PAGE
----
MATISYAHU Welcomes Light In BY ANNA WEBBER A LITTLE GROGGY ON HIS FOURTH cup of coffee, clinking dishes in a New York kitchen, Matisyahu describes the incredible time difference between there, and where he just arrived from – Australia. He was out touring in support of his newest album, Light. Matisyahu is a sprightly emcee who has blended Hasidic Judaism with dancehall reggae since his emergence in 2004. He reached No. 1 on Billboard’s Heatseekers chart after the release of Live at Stubb’s in 2005, with Youth reaching No 4 on Billboard’s Top 200 at its debut the following year. Youth hit No. 1 on the reggae albums chart, gaining some serious critical acclaim by blending Orthodox Judaism and reggae, introducing holy purpose to music – like Bob Marley – at a time when spirituality was necessary in a hardened mainstream. Youth was nominated for a Grammy in 2007 for Best Reggae Album. With tons of hype already in store from 2008’s Shattered EP, his extensive international summer tour, Light’s
frequency | essential concerts | B Y
The Casualties We Are All We Have (SideOneDummy) When I first came across the Casualties some time in the late ’90s, I thought that this was a British punk band I had missed during the first goround in the early 1980s. On closer inspection, I realized they were actually contemporaries of Rancid and other second-wave hardcore bands who came on the scene circa 1989-91. On We Are All We Have, the Casualties certainly derive a lot from the British “true punk” sounds of Peter and the Test Tube Babies, Subhumans and G.B.H., complete with Oi-style chanting and real-life leather, bristles, studs and acne. But as products of the late ’80s, there’s a generous helping of speedmetal guitar riffs and growled vocals.
high-profile collaborations and the Where’s Matis At Initiative (wheresmatis.at; his interactive social media space), his recent release should be well-received. Light is the most personal record Matisyahu has done, having a darkness to it he describes as “internal struggle and strife that comes from Jewish source, but can almost feel like it has a lot of eastern themes to it. A lot of ideals, emptiness within, allowing oneself to be with oneself.” Light, produced by David Kahne (Paul McCartney, Regina Spektor, Sublime), has a new blend of sounds and talent, including world-class contributors like Fishbone, Sly and Robbie, Dub Trio, Good Charlotte, Ooah from the Glitch Mob and Eric Krasno of Soulive. “I collaborated with Good Charlotte on the song ‘Darkness Into Light.’ It was a random thing, really … someone told me that they were fans and wanted to meet me, and I popped in the studio,” recalls Matisyahu. The album has a story unto its own, opening up in new directions with the addition of each new fluid whim.
Deerhunter Aug. 26 @ Eagle Rock Center for the Arts (Bicycle Film Festival) Aug. 27 @ Detroit Bar There were about five different bands with similar sounding names, all in loosely overlapping genres, who for a good time I was pretty sure were all the same band. Then one day
The brief song “War is Business” highlights certain strengths of these songs: They’re short, fast and indignant. But if, like me, you prefer your punk rock with a dosage of art (think Double Nickels on the Dime), then this isn’t the album for you. Grade: B—Damon Huss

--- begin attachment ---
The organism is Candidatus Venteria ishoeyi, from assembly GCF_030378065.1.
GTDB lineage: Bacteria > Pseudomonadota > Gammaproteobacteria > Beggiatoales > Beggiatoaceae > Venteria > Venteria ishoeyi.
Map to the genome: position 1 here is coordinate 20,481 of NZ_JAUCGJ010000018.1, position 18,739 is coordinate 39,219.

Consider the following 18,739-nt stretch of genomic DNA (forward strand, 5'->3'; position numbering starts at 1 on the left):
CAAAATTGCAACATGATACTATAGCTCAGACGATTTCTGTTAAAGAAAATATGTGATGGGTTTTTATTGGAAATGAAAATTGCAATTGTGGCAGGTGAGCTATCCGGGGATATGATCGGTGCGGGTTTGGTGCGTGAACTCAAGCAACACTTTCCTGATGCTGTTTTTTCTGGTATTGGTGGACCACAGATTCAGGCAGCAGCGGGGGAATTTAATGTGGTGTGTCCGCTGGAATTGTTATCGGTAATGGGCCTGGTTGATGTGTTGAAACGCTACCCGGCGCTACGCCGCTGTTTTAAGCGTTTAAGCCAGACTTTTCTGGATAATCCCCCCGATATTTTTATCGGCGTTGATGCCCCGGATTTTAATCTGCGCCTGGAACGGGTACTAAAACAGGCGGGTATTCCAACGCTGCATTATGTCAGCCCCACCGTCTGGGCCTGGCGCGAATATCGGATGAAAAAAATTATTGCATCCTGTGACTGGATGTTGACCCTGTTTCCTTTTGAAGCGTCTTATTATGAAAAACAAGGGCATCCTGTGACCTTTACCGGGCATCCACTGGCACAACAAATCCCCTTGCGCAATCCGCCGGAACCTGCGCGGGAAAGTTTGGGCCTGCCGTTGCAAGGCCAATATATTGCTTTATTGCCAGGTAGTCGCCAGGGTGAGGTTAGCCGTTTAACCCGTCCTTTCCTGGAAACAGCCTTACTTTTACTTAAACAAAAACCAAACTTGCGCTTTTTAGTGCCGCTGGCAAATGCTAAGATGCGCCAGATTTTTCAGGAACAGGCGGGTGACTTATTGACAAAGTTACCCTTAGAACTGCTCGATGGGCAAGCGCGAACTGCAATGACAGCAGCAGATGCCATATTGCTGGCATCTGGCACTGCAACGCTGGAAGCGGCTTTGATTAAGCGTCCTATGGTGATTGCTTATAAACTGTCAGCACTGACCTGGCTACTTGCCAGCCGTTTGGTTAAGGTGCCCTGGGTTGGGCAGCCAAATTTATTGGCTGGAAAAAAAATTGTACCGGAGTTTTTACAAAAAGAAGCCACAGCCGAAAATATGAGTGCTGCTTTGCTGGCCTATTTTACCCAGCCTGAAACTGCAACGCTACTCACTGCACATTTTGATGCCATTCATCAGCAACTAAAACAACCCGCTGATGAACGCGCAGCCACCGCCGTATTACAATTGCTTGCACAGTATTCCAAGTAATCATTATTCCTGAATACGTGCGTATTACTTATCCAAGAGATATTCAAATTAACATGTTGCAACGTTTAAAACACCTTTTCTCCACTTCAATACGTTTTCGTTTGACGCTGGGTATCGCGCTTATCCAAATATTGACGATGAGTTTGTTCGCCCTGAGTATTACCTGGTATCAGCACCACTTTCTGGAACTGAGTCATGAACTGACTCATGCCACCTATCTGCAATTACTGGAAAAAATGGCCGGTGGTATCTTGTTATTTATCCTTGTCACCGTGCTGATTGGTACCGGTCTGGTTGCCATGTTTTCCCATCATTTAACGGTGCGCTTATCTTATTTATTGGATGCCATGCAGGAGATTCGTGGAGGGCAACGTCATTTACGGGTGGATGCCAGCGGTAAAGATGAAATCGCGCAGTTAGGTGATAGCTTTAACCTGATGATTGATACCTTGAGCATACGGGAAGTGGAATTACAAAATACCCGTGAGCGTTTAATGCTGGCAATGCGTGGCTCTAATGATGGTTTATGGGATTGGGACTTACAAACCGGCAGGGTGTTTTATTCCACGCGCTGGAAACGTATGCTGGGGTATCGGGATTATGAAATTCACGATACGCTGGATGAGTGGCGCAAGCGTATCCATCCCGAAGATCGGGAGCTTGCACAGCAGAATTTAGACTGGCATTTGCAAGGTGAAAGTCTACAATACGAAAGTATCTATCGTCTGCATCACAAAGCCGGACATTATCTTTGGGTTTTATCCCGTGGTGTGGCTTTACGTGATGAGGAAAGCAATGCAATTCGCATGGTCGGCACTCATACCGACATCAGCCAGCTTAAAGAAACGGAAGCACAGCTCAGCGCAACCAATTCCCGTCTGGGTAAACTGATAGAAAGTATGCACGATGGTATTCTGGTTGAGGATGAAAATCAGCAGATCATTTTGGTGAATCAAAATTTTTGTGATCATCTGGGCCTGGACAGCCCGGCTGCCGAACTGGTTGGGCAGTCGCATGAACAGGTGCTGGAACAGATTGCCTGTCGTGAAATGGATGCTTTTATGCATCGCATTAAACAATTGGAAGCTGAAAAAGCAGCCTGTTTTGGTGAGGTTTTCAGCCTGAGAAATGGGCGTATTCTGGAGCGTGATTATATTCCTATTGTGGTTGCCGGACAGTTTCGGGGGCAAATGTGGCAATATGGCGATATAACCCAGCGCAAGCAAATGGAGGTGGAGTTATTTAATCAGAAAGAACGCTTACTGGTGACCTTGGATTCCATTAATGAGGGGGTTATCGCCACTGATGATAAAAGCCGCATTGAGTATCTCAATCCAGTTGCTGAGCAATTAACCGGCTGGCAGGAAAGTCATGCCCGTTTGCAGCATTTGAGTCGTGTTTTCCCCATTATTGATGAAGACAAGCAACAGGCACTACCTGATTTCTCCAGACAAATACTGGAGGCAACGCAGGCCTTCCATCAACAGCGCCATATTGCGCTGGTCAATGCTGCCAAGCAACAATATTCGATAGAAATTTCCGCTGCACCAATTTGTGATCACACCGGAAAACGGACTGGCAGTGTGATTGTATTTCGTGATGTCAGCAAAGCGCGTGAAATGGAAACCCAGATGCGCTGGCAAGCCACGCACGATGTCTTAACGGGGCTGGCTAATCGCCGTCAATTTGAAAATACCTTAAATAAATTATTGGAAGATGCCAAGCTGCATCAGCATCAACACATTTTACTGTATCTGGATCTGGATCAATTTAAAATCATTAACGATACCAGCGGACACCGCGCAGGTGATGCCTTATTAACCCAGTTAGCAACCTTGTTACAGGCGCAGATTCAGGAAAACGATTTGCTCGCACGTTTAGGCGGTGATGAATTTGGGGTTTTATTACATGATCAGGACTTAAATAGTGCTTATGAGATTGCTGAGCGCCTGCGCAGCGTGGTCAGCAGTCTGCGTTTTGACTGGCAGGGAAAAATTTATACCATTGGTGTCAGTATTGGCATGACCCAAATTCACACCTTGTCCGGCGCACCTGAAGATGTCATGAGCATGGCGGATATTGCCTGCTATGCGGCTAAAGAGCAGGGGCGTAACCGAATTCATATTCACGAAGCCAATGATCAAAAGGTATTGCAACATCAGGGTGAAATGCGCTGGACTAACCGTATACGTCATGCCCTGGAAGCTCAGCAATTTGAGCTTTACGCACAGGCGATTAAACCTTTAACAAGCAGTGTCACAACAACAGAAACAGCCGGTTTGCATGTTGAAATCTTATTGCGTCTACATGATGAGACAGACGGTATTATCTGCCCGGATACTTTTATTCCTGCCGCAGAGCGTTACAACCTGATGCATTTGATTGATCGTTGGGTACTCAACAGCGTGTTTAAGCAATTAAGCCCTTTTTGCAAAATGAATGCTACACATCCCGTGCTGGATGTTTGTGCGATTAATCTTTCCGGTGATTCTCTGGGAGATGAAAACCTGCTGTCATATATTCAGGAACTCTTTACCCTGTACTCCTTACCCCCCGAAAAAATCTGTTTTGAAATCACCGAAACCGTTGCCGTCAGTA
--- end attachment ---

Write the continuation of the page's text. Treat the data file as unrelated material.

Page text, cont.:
I sat myself down and listened to all of them, and realized that Deerhunter and the Dear Hunter don’t actually sound anything alike. Like, at all. And I realized there’s a good chance I at some point sounded like a toolbag by unknowingly using both interchangeably. As part of my penance, I’m encouraging y’all to see the old-time-y, ghostly and monotonous indie-rock stylings of Atlanta-bred Deerhunter this week.
Franz Ferdinand Aug. 27 @ The Palladium I’ve always liked Franz Ferdinand, but I’ll also be the first to admit that hearing some of their early singles endlessly on mainstream radio and TV had me burned
We Are All We Have is currently available.
Kitty, Daisy & Lewis Self-titled (Downtown) Kitty, Daisy & Lewis sounds like it’s fresh out of the time machine, like it was recorded on
“We would decide on a live rhythm section, so let’s have Fishbone do this session because they’re the best at that style. Then we decided we wanted to go to Jamaica,” he notes, “so we looked up Sly and Robbie.” “We got Robbie to play bass on ‘I Will Be Light,’’” he says. “It was really cool because in general I got to collaborate with people whose music I respect and who come from different visions, different styles. There was so much variation, which I think speaks to who I am as an artist and the kind of music that I like – I like to listen to a lot of different things and hear myself doing a lot of different things.” On tour now, the Matisyahu RV will be reaching 35 cities. They’ll be “inviting fans on board all along the way” and Twittering their locations, along with a GPS tracker and interactive map at wheresmatis.at. Matisyahu says, “The idea is to be able to reach people and to communicate with people. For me, Twitter has been a way for me to tap into how people feel about my music. When you’re out there playing shows every night, doing press or traveling on planes or on the bus, sometimes you just forget that there are people that are being affected by your music. Then I’ll go and read my Twitter messages, and I’ll see that people are really touched by my music. It really affects me. It changes the way I behave because there exists a new responsibility to the people.” With his level of self-cultivated spirituality and mental fervor, Matisyahu is heading down what was